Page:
Victoria L. Garvey, R.S.M. (S-WTS) Instructor 
of Old Testament and Biblical Languages 
B.A., Mount Saint Agnes College; M.L.A., 
The Johns Hopkins University; M.A., Ph.D. 
Cand., Vanderbilt University. 

Neil W. Gerdes (M/L) and (CTS) Librarian and 
Assistant Professor of Bibliography 
A.B., University of Illinois; B.D., Harvard 
University; M.A., Columbia University; 
M.A.L.S., University of Chicago. 

Anthony Gittins, C.S.Sp. (CTU) Associate Profes- 
sor of Mission Theology 
M.A., M.A., Ph.D., University of Edinburgh. 



Gerald E. Forshey (G-ETS) Adjunct Faculty 
Member 

A.B., University of California; M.Th., Iliff 
School of Theology; M.A., Ph.D., University 
of Chicago. 

Nadine Pence Frantz (BTS) Adjunct Faculty in 
Theology 

B.A., Manchester College; M.Div., Bethany 
Theological Seminary. 



John Charles Godbey (M/L) Professor of Church 
History 

A.B., Nebraska Wesleyan University; B.D., 
Federated Theological Faculty, University of 
Chicago; M.A., Ph.D., University of Chicago; 
Study, Polish Academy of Sciences. 

Norma S. Goertzen (NPTS) Assistant Professor 
of Theological Bibliography and Director of 
Mellander Library 



105 



B.S., Goshen College; M.Div., Associated Men- 
nonite Biblical Seminaries; M.A., University of 
Notre Dame; M.Ln., Emory University. 

Justo Gonzalez (MTS) Adjunct Lecturer in 
Theology 

B.A., University of Havana; S.T.B., Union 
Theological Seminary, Mantanzas, Cuba; 
S.T.M., M.A., Ph.D., Yale University; Study,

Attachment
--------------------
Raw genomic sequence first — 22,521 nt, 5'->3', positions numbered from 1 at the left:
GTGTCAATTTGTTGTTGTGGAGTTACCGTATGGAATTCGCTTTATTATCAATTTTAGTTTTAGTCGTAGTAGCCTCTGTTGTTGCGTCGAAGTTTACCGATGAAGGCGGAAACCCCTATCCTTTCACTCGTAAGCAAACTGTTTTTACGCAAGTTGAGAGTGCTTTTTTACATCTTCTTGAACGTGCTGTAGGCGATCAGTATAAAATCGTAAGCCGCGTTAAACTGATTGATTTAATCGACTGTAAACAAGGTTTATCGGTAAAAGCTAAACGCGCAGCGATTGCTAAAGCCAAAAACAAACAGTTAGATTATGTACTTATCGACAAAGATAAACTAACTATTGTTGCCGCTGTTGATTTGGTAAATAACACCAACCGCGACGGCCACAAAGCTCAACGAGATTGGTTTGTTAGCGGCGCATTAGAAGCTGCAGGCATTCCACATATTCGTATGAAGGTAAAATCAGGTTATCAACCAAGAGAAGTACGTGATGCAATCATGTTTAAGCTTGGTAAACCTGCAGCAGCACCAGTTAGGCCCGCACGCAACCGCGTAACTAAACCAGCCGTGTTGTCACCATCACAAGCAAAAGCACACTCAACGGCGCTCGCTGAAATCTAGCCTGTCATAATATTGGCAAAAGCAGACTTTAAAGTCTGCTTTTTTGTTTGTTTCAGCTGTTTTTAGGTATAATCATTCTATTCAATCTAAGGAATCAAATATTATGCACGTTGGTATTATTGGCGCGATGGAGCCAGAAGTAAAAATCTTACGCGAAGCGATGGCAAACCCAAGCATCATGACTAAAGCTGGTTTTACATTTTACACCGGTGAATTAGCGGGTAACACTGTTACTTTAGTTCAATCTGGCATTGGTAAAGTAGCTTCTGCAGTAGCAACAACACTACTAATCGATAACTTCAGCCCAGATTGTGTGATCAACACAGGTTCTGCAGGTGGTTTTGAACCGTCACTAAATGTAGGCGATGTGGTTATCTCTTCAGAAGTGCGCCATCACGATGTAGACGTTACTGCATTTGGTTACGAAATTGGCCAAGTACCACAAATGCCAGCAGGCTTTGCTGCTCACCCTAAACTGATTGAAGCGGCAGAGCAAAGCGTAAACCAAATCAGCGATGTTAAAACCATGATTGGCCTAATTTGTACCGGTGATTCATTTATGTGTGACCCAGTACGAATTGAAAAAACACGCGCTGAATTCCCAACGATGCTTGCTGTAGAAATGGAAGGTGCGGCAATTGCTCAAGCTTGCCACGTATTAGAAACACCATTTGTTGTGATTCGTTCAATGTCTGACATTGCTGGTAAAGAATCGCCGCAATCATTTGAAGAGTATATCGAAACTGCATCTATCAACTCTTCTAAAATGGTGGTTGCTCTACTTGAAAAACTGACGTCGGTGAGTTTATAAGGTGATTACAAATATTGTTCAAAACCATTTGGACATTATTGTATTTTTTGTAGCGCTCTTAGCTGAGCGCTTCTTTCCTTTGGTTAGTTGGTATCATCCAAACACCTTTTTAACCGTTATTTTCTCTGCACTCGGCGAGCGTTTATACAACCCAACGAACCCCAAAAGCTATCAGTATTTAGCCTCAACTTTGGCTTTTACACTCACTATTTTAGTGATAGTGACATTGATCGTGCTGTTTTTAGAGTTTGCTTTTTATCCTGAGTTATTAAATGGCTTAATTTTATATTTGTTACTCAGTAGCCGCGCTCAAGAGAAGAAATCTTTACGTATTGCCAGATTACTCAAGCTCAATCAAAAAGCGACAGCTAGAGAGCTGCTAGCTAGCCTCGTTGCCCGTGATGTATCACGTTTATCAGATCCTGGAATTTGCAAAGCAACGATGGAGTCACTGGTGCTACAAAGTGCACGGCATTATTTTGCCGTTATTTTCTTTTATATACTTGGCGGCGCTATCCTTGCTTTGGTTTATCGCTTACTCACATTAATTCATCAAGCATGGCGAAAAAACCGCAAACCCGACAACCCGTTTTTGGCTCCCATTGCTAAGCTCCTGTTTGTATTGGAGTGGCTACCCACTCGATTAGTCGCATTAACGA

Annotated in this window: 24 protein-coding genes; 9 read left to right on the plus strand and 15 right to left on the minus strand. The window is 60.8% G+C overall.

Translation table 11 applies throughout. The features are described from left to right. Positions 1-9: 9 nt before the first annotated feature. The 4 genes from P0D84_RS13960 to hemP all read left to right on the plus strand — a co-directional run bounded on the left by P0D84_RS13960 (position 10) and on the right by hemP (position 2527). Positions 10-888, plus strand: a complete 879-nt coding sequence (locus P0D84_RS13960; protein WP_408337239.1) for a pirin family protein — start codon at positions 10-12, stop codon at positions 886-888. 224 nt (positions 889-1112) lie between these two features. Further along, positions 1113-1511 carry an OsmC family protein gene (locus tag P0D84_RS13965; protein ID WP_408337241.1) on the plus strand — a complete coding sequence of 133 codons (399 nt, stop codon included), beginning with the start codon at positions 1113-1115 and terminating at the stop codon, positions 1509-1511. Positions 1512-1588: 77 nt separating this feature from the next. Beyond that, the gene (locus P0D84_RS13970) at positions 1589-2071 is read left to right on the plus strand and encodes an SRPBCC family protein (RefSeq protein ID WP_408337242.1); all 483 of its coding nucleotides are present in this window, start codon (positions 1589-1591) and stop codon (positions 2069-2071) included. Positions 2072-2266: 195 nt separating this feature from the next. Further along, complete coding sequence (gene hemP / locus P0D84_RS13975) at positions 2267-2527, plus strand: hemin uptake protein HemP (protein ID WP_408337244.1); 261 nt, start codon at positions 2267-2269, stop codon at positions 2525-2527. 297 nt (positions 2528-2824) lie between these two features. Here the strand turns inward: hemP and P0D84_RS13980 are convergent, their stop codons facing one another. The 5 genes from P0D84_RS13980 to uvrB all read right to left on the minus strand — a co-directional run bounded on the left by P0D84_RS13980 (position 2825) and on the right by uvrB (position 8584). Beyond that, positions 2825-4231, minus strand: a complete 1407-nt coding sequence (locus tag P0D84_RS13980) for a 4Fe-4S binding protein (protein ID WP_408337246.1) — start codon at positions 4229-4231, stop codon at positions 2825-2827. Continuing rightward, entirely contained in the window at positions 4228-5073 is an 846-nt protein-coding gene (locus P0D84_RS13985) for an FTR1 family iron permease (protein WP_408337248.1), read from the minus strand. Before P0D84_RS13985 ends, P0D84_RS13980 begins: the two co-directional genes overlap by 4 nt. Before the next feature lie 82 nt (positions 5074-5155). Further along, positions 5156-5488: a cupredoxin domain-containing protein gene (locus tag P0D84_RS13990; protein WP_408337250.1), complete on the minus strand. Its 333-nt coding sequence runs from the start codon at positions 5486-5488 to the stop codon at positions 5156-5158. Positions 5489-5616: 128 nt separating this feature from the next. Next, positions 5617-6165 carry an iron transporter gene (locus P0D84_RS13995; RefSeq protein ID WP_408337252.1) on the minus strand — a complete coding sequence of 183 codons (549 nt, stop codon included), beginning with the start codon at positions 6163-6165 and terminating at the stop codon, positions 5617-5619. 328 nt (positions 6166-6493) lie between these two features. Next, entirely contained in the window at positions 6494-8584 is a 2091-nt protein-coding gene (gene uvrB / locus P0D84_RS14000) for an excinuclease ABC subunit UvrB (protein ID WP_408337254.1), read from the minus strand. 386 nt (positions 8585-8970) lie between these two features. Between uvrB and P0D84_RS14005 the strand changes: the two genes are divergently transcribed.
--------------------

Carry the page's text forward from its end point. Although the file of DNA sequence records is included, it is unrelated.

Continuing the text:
Yale University. 



Karin Granberg-Michaelson (NPTS) Visiting 
Instructor in Theology 

B.A., Hope College; M.T.S., Wesley 
Theological Seminary. 

Warren F. Groff (BTS) President and Warren W. 
Slabaugh Professor of Theological Studies 
B.A., Juniata College; B.D., Yale Divinity 
School; Ph.D., Yale University. 

Dennis E. Groh (G-ETS) Professor of the History 
of Christianity (Patristics) 

B.A., Illinois Wesleyan University; B.D., Gar- 
rett Theological Seminary; Ph.D., Nor- 
thwestern University. 

Mayer I. Gruber (SCJ) Visiting Professor of 
Biblical Studies 

A.B., Duke University; M.H.L., Jewish 
Theological Seminary o{ America; M.A., 
M.Phil., Ph.D., Columbia University; Study: 
Hebrew University of Jerusalem; Hebrew 
Union College, Jerusalem; Jewish Theological 
Seminary of America. 

Wayne A. Grudem (TEDS) Associate Professor 
of New Testament 

B.A., Harvard University; M.Div., 
Westminster Theological Seminary; Ph.D., 
University of Cambridge. 

Stuart C. Hackett (TEDS) Professor of Philosophy 
of Religion 

A.B., Cornell University; A.M., Wheaton Col- 
lege; Ph.D., Syracuse University. 

Emily S. Demme Haight (G-ETS) Assistant Pro- 
fessor of Pastoral Psychology and Counseling 
B.A., University of Texas at Austin; M.Div., 
Garrett Theological Seminary; Ph.D., Nor- 
thwestern University (Joint Program with 
Garrett-Evangelical Theological Seminary.) 

Edwin A. Hallsten, Jr. (NPTS) Associate Pro- 
fessor of Pastoral Care and Counseling 
B.A., Gustavus Adolphus College; B.D., North 
Park Theological Seminary; M.A., Ph.D., 
University of Illinois. 



Hugh F. Halverstadt (MTS) Professorial Lecturer 
in Ministry and Area Group Coordinator in the 
Doctor of Ministry Program 
B.A., King College; B.D., Union Theological 
Seminary in Virginia; Ph.D., Northwestern 
University. 

Frederic Hang, C.S.S.R. (CTU) Lecturer in 
Preaching and Communication 
B.A., Holy Redeemer College; M.Div., M.R.E., 
Mt. St. Alphonsus Seminary; M.A., Nor- 
thwestern University; M.P.S., Loyola Universi- 
ty- 
Adolf M. Hansen (G-ETS) Vice President for 
Student Affairs and Part-time Associate Professor 
of New Testament 

B.A., Taylor University; S.T.B. and S.T.M., 
New York Theological Seminary; Ph.D.,